When two of the Boston Globe’s three metro columnists left the paper earlier this year — Eileen McNamara for a teaching job at Brandeis, Brian McGrory to become the paper’s metro editor — there was talk inside the paper that editor Marty Baron might simply leave their jobs unfilled. This wouldn’t necessarily have been a surprise, given with Baron’s ongoing, aggressive re-invention of the Globe (see “A New Balance,” News & Features, May 23). But it would have diluted and depersonalized the paper.Fortunately, that talk was wrong. On Tuesday, Baron announced that reporters Kevin Cullen, 48, and Yvonne Abraham, 40, would be taking over McNamara and McGrory’s jobs at a yet-to-be-determined date.The Globe’s readers should be heartened by this news. In his memo, Baron focused on Cullen’s deep Boston roots — which should be an asset in a city that frequently seems to be losing its memory (sometimes with the Globe’s help). What’s more intriguing, though, is the old-school populism that informs Cullen’s conception of the job. “A metro column is a very powerful vehicle,” he tells the Phoenix. “It can be a showcase for writing and a showcase for storytelling, but also a showcase for voices you don’t normally hear in the paper. So often, the voices we hear are those of people with a lot of power and clout.”Couple this attitude with Cullen’s reporting chops, and his column should quickly become a must-read. As a member of the Globe Spotlight Team in the 1980s, Cullen did pioneering work on Whitey and Billy Bulger. Later, after covering Northern Ireland and becoming the paper’s London Bureau chief — which took him to Serbia during NATO’s bombing campaign — Cullen returned to Boston and worked on the paper’s Pulitzer-winning coverage of sex abuse in the Boston Archdiocese.And Abraham? The Sydney native’s résumé isn’t quite as beefy as Cullen’s. But her multitude of Morrissey Boulevard beats (immigration, the State House, the 2000 and 2004 presidential campaigns) and stints at the Phoenix and Boston magazine give her a stronger base of local knowledge than most non-natives.What’s more, Abraham has the kind of eye for detail and knack for narrative that most journalists can only covet. Consider this 1997 description of doomed mayoral candidate Peggy Davis-Mullen stumping at the Forest Hills T station, written when Abraham was a reporter at the Phoenix:"Some folks walk right by her. Others stop to shake her hand. Others still — like the little old lady in the lavender raincoat and matching head scarf — seem to think she is an MBTA official, and nervously flash their T passes at her."Then there are the folks who’d talk to anyone, like the old guy in the yellow-and-purple baseball cap, his shirt and vest done up with one huge diaper pin, who inches into the councilor’s breathing space and wants to know, “Where are the 80 geese that used to be over around East Boston? No one will tell me where they are!”"Davis-Mullen cracks a helpless smile. Politics doesn’t get any worse than this."The caveat, obviously, is that Cullen and Abraham have yet to write a word in their new roles. But given their track records, they probably won’t disappoint.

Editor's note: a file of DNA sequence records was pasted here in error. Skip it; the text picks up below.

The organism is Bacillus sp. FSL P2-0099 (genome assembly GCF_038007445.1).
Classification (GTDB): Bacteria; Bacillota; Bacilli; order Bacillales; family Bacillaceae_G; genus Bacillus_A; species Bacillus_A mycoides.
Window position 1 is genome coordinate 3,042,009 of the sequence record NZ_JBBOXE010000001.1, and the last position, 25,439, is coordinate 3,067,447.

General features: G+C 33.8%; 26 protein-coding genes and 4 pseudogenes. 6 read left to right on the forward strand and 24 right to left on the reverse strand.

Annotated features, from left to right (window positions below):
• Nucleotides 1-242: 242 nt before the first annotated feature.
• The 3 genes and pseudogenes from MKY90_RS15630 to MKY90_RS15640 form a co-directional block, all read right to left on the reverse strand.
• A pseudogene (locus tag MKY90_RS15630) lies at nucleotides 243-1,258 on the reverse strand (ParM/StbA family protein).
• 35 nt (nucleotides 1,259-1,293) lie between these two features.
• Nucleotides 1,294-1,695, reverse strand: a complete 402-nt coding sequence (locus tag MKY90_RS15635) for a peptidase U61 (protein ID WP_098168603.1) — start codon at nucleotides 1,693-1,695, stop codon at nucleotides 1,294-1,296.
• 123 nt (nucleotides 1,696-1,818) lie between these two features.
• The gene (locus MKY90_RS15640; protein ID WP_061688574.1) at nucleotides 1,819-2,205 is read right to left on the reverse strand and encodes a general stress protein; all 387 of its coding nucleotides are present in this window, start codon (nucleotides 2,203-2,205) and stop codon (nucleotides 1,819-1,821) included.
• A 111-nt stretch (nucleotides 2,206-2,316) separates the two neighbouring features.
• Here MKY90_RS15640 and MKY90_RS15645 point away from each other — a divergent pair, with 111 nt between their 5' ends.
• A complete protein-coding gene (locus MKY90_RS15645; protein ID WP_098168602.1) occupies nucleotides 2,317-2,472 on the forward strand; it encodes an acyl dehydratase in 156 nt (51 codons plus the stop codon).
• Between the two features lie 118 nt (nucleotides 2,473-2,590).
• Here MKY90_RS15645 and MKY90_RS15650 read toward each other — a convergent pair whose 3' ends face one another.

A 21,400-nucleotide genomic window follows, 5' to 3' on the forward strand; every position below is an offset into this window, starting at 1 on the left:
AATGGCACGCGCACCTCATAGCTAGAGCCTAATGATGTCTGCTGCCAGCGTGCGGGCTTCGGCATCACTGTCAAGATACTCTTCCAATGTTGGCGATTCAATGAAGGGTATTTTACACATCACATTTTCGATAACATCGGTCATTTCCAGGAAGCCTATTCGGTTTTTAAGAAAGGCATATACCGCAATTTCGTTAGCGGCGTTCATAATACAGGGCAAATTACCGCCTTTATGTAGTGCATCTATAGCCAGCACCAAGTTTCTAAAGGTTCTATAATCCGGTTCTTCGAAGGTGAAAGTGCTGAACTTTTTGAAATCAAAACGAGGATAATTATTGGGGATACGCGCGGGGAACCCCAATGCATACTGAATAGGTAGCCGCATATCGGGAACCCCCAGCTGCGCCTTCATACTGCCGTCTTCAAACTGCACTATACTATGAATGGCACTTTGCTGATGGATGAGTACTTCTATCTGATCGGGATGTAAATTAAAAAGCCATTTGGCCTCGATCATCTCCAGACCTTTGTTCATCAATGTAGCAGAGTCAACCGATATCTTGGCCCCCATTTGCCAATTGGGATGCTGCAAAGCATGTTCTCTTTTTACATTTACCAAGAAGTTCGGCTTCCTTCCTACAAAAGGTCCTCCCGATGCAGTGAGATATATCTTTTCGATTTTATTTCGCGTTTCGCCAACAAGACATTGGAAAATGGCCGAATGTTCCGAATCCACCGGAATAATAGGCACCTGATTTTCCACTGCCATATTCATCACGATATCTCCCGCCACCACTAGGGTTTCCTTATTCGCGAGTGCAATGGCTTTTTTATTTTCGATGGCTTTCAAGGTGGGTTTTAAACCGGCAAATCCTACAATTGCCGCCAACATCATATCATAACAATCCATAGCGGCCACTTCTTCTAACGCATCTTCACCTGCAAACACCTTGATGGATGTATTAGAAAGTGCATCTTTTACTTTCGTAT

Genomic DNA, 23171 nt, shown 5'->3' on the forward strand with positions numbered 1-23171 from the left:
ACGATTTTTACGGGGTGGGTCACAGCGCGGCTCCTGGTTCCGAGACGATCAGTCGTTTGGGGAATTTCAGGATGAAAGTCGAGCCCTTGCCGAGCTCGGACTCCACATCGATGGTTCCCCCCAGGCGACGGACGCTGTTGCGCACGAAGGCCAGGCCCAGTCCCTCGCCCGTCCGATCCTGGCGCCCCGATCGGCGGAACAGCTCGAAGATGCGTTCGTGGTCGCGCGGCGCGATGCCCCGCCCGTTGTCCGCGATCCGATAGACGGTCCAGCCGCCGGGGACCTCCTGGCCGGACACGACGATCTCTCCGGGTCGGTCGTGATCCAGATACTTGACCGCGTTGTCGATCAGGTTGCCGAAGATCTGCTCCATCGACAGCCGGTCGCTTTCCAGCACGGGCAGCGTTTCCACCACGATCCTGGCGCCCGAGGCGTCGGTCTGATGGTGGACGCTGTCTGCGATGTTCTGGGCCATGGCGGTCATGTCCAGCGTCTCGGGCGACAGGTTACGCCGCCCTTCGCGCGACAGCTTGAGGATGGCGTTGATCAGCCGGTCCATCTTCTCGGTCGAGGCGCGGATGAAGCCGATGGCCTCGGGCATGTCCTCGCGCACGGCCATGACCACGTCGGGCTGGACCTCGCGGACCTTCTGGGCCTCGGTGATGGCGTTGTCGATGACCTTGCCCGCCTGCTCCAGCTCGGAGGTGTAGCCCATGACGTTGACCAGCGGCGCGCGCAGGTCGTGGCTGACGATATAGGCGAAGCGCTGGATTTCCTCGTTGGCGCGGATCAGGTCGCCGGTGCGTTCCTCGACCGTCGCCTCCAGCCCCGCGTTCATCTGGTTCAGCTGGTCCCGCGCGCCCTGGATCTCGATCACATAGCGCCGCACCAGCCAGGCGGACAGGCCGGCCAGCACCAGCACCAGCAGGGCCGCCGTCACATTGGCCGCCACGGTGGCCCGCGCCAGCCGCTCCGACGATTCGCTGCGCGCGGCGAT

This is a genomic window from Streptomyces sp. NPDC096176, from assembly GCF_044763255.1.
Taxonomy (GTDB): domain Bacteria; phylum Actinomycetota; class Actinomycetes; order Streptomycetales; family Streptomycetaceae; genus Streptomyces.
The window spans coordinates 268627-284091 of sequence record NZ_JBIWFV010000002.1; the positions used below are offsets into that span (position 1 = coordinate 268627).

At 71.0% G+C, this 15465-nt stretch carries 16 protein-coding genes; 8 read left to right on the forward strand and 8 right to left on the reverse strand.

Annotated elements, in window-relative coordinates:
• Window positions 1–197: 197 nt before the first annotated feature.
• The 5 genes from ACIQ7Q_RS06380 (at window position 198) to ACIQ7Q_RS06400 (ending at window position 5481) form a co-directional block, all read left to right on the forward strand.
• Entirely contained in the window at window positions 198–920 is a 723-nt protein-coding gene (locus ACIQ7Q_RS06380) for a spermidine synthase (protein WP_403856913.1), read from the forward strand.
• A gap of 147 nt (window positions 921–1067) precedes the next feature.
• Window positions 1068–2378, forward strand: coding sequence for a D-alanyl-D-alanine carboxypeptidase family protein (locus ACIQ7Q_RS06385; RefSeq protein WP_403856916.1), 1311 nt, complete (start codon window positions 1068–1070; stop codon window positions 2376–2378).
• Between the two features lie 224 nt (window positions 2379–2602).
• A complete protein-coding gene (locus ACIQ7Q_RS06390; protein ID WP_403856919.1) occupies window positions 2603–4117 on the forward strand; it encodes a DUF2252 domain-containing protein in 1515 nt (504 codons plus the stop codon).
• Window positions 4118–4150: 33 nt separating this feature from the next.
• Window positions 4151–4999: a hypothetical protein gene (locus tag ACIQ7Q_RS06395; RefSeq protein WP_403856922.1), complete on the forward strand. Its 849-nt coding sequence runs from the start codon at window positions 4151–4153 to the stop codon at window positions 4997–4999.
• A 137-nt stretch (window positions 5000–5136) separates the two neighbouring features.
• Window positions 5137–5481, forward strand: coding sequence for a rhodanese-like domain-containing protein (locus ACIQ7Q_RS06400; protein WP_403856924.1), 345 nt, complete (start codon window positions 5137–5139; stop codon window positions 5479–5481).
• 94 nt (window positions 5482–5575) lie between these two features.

To the staff:The Globe lost the strong voices of two superb columnists in recent months as Brian McGrory assumed leadership of the local news staff and Eileen McNamara left us to become a journalism professor at Brandeis University. I’m delighted to report that we’ll be replacing both of them, and that Yvonne Abraham and Kevin Cullen will bring their fresh, eloquent voices as columnists to our metro front.Both have intimate knowledge and deep affection for this city and the region. Both are known for distinguished and distinctive reporting on a wide range of stories. And both have the insatiable curiosity, writingchops, and energy that are the essential ingredients of a standout columnist. Both have strong opinions, too. With this appointment, they can finally let loose.Still, as you know, their backgrounds are very different.Yvonne, 40, was born in Sydney, Australia to Lebanese immigrants. She worked "every crappy job you can imagine," she says, but found her way to graduating from the University of Sydney with a double major in history and English literature. She got a couple of years into a PhD but abandoned that idea "when I realized I preferred shorter lead times." After working as a debt collector for a fancy department store "cajoling payments out of the formerly well-heeled," she came to Boston on a Rotary Foundation fellowship in 1993 to get a master's degree in journalism at Boston University. She worked a year as a staff writer at Boston magazine, followed by two years covering city hall, education, public housing and other topics at the Boston Phoenix, and then finally arrived at the Globe in January, 1999. Yvonne has gone on to do general assignment, cover presidential campaigns in 2000 and 2004, work the State House for four years, take on an assignment in Pakistan after 9/11, and, most recently, cover immigration.Kevin, 48, is Boston to the core. Born here and raised in Malden, Kevin says he was an "All-Star altar boy" in his first eight years at Catholic school who still "fought constantly with the nuns over what I would call intellectual freedom." He then went to Malden High and on to UMass Amherst, before withdrawing and enrolling at Trinity College in Dublin -- "fulfilling a fascination with my roots that the sociologists call 'third generation return.'" He returned to UMass for his degree as a double major in journalism and political science. Before his first newspaper interview, Kevin says, “I stayed up all night, reading the New York Times, trying to memorize the name of Thailand’s foreign minister, as if that would be what the managing editor of the Transcript-Telegram ofHolyoke would ask me in my interview.” Instead, the managing editor asked him, "What’s the least amount of money you would work for?” Apparently, Kevin answered correctly. After two years there, he joined the Boston Herald to cover cops. Since he was hired by the Globe in 1985, he has been police reporter, all-around street reporter, European correspondent (covering Ireland and the war in Kosovo), member of the Spotlight team that exposed the FBI's corrupt relationship with Whitey Bulger, and a member of the Pulitzer-winning investigative team that cracked the sexual abuse scandal in the Catholic Church. He was a Nieman fellow in 2003 and, most recently, a projects reporter. "From the time I began working as a street reporter," Kevin says, "my dream job was to be a metro columnist for the newspaper I grew up reading."We haven't yet determined when Kevin and Yvonne will start. Meantime, please join me in congratulating both of them on their exciting, but challenging, new assignment.Marty